From 'This Ain't No Disco'

Detail from back cover of ‘Maumau American Cantos.’

Editorial note: What follows is excerpted from Aldon Nielsen’s essay “This Ain’t No Disco,” which originally appeared in The World in Time and Space: Towards a History of Innovative American Poetry in Our Time, edited by Edward Foster and Joseph Donahue (Jersey City, NJ: Talisman House, 2002), 536–46. — Julia Bloch

In 1971, Telegraph Books, publishers of Tom Clark, Ron Padgett, and Ted Berrigan, produced Tom Weatherly’s chapbook Thumbprint. The volume’s first poem, “gina,” begins:

dark owl wish.
i hear. tic.
her shadow. bend. sinister.
in my window. as i bend.
your mind. our language. (13) 

The poem is reminiscent, especially in its construction, of the formal experiments of Lloyd Addison, one of the Umbra poets writing during the same years. The bend sinister of the poem’s third line alludes to Nabokov as well as to the two writers’ mutual source in heraldry, but, and here Weatherly produces a bend of his own, also the knotted joining together of “bend’s” additional dictionary meanings. The diagonal cut across the window formed by the woman’s frame is paralleled by the poet’s bending of our language, as a blues musician bends our notes. The compositional motion of Weatherly’s poem, whereby sound and association pull poet and reader from one word to the next, as though content were truly extending itself as form, should put many in mind of the similar techniques operating to somewhat different ends in Harryette Mullen’s tour de force, Muse and Drudge.

In 1970, Weatherly had published a more extensive collection of his work, Maumau American Cantos, with Corinth Books, publishers of LeRoi Jones (now become Amiri Baraka), Diane Di Prima, Ed Dorn, Frank O’Hara, and Al Young. Weatherly’s title alone should indicate just how syncretic a moment is represented by the appearance of this book. “Cantos,” recalling Dante and Pound, here conjoins as appellation with “Mau Mau,” denoting African resistance to European colonialism, linguistic rebellion against cultural imperialism, and a certain African hermeticism. Both terms wing around the central term “American,” indicating allegiance, in the same grain as both [William Carlos] Williams and [Langston] Hughes, to the idioms peculiar to our cadence and our universe of reference. Weatherly’s tenth canto pledges just such an allegiance: 

th black hat stingy brim
on th street you live
one more day wearing it angel
enuf so you live. enuf.
devil lights up th day knowing
which hat to wear (42)

If the devil generally has powers to assume a pleasing shape, the American devil knows what hat to wear. In American cinematic vernacular, nobody requires a glossary to read the significance of a black hat. The “stingy brim,” recently sighted again atop the heads of our present retro generations, is a hat whose name seems to slight itself in its eponymity. (And this decades before Fear of a Black Hat.) But what of the black angel “on the street where you live”? “on th street you live” is a simple and straightforward declarative sentence, but it is a declaration formed by suppressing one word in a famous song’s title, as many readers will hear another pop idiom, “Devil or Angel,” humming along between the lines of Weatherly’s lyric. The devil you know is the one who knows which hat to wear. There is patently an excess of “enuf” in these lines, just enough too much to propel the reading eye forward and backward along the signifying horizons vying for our attention. At a time when “the white man” was sometimes said to be the devil, the devil who knows which hat to wear bedevils our day, lit up. There’ll be the devil to pay.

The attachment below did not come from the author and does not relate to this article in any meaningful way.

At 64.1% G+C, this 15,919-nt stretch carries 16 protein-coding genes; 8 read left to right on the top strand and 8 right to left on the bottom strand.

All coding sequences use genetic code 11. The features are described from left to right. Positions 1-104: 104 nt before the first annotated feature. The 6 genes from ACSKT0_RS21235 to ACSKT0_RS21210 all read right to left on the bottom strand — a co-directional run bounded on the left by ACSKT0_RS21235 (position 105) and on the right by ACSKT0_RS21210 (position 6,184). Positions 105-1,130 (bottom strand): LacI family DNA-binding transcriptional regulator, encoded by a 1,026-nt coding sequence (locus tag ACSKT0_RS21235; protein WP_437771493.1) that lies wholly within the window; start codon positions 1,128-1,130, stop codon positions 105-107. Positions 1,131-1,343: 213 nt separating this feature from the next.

About that “enuf.” Would it not be indeed stingy to declare this an incomplete sentence? More importantly, the abruptness of this simple enough statement points to another line we might follow out from Weatherly’s poem into the poetics of black writing of the early 1970s. Like the “tic.” and “bend.” of Weatherly’s “gina,” “enuf” demonstrates a poetics of punctual interruption that uses the form of closure as an opening. In our attentions to the oral basis of black verse we may have been too inclined to overlook, or rather we have deafened ourselves to, the ways in which the oral so often takes up the scripted. The period, at least in American English, is an unpronounced, unpronounceable full stop. When we are taking down the speech of some other, we supply on the page as a convenience for future readings the periods that are unheard between spoken sentences (those utterances we almost unconsciously separate from one another in our hearing on the basis of having recognized in them, as our elementary teachers schooled us, “complete thoughts”). Yet, Americans have a rhetorical fondness for pronouncing the period that we do not extend to the comma or the semicolon. Often, for instance, we will pronounce the period as if its stark statement really would forestall further argument. “I’m not going with you to that poetry reading tonight, period!” Who has not heard such a sentence? In the wake of the projective poetics of Baraka’s adaptations and the putatively speech-based typography of much Black Arts lineation, black poets in the 1970s increasingly made use of what might be read as rhetorical counter to Olson’s open parentheses, the period as full stop that stops at nothing, a mode of periodic interdiction.